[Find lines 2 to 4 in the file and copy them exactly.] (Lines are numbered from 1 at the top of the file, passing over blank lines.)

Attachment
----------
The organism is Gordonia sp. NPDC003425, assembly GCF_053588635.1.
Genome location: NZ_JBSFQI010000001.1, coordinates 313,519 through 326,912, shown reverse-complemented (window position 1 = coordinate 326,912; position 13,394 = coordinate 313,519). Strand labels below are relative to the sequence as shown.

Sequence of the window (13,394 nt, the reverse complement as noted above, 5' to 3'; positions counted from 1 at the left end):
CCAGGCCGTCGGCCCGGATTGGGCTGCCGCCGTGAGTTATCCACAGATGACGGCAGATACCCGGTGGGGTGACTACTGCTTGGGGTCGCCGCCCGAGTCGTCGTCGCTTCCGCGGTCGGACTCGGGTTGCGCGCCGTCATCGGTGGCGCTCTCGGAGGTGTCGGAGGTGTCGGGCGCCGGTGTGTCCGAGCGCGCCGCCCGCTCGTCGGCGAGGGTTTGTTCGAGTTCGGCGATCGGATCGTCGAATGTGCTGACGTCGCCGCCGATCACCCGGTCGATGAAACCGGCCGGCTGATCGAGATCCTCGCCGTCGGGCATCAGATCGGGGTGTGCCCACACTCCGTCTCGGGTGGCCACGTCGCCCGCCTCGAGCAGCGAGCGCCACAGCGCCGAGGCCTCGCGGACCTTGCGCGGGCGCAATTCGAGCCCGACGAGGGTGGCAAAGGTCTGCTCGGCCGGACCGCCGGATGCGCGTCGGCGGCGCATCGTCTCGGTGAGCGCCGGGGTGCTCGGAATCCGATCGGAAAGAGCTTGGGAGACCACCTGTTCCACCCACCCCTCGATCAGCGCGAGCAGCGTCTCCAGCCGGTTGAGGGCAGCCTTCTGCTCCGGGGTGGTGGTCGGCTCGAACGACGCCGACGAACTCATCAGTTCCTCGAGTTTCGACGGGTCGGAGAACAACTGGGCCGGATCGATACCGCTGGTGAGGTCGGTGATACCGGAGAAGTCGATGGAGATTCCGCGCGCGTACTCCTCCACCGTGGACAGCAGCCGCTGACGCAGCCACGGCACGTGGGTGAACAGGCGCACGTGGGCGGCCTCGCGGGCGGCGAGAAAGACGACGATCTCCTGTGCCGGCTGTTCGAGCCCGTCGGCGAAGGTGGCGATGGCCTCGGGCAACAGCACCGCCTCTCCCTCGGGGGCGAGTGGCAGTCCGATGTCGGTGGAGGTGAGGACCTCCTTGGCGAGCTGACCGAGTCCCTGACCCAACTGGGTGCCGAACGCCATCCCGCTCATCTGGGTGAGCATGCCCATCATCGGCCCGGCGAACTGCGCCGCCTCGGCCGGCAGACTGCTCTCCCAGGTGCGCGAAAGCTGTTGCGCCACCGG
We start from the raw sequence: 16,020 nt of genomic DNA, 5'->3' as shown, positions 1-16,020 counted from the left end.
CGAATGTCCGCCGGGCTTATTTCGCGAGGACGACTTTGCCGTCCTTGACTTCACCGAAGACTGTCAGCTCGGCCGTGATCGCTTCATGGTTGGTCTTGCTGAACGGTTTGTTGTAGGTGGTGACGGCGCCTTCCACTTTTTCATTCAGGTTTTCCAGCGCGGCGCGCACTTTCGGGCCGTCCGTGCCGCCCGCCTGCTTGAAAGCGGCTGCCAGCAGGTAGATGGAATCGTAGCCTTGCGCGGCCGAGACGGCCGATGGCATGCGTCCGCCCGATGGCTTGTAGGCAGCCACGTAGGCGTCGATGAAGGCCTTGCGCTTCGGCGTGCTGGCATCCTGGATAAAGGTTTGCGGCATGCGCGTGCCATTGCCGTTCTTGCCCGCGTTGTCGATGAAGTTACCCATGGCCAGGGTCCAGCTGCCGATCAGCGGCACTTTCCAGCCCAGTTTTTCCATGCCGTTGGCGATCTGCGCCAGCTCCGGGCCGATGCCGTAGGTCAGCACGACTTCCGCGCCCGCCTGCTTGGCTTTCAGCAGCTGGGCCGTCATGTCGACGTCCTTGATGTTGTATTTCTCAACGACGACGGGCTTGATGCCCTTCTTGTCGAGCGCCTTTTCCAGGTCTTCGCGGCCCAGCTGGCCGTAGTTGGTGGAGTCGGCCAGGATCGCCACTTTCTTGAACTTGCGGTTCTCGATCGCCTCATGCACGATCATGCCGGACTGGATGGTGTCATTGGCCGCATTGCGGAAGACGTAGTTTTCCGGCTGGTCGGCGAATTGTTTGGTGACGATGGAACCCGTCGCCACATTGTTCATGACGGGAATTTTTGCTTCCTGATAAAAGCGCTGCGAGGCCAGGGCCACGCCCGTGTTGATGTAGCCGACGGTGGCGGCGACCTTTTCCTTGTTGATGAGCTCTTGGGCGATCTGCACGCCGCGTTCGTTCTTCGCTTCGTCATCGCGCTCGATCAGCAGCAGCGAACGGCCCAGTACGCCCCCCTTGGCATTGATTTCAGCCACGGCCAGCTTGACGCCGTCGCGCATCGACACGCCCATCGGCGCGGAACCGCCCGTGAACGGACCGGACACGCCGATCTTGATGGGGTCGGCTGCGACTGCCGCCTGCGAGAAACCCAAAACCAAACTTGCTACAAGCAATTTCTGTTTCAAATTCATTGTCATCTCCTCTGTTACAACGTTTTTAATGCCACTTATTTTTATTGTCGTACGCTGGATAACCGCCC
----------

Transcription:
Genome location: NZ_JBSFQI010000001.1, coordinates 313,519 through 326,912, shown reverse-complemented (window position 1 = coordinate 326,912; position 13,394 = coordinate 313,519). Strand labels below are relative to the sequence as shown.

Sequence of the window (13,394 nt, the reverse complement as noted above, 5' to 3'; positions counted from 1 at the left end):
CCAGGCCGTCGGCCCGGATTGGGCTGCCGCCGTGAGTTATCCACAGATGACGGCAGATACCCGGTGGGGTGACTACTGCTTGGGGTCGCCGCCCGAGTCGTCGTCGCTTCCGCGGTCGGACTCGGGTTGCGCGCCGTCATCGGTGGCGCTCTCGGAGGTGTCGGAGGTGTCGGGCGCCGGTGTGTCCGAGCGCGCCGCCCGCTCGTCGGCGAGGGTTTGTTCGAGTTCGGCGATCGGATCGTCGAATGTGCTGACGTCGCCGCCGATCACCCGGTCGATGAAACCGGCCGGCTGATCGAGATCCTCGCCGTCGGGCATCAGATCGGGGTGTGCCCACACTCCGTCTCGGGTGGCCACGTCGCCCGCCTCGAGCAGCGAGCGCCACAGCGCCGAGGCCTCGCGGACCTTGCGCGGGCGCAATTCGAGCCCGACGAGGGTGGCAAAGGTCTGCTCGGCCGGACCGCCGGATGCGCGTCGGCGGCGCATCGTCTCGGTGAGCGCCGGGGTGCTCGGAATCCGATCGGAAAGAGCTTGGGAGACCACCTGTTCCACCCACCCCTCGATCAGCGCGAGCAGCGTCTCCAGCCGGTTGAGGGCAGCCTTCTGCTCCGGGGTGGTGGTCGGCTCGAACGACGCCGACGAACTCATCAGTTCCTCGAGTTTCGACGGGTCGGAGAACAACTGGGCCGGATCGATACCGCTGGTGAGGTCGGTGATACCGGAGAAGTCGATGGAGATTCCGCGCGCGTACTCCTCCACCGTGGACAGCAGCCGCTGACGCAGCCACGGCACGTGGGTGAACAGGCGCACGTGGGCGGCCTCGCGGGCGGCGAGAAAGACGACGATCTCCTGTGCCGGCTGTTCGAGCCCGTCGGCGAAGGTGGCGATGGCCTCGGGCAACAGCACCGCCTCTCCCTCGGGGGCGAGTGGCAGTCCGATGTCGGTGGAGGTGAGGACCTCCTTGGCGAGCTGACCGAGTCCCTGACCCAACTGGGTGCCGAACGCCATCCCGCTCATCTGGGTGAGCATGCCCATCATCGGCCCGGCGAACTGCGCCGCCTCGGCCGGCAGACTGCTCTCCCAGGTGCGCGAAAGCTGTTGCGCCACCGG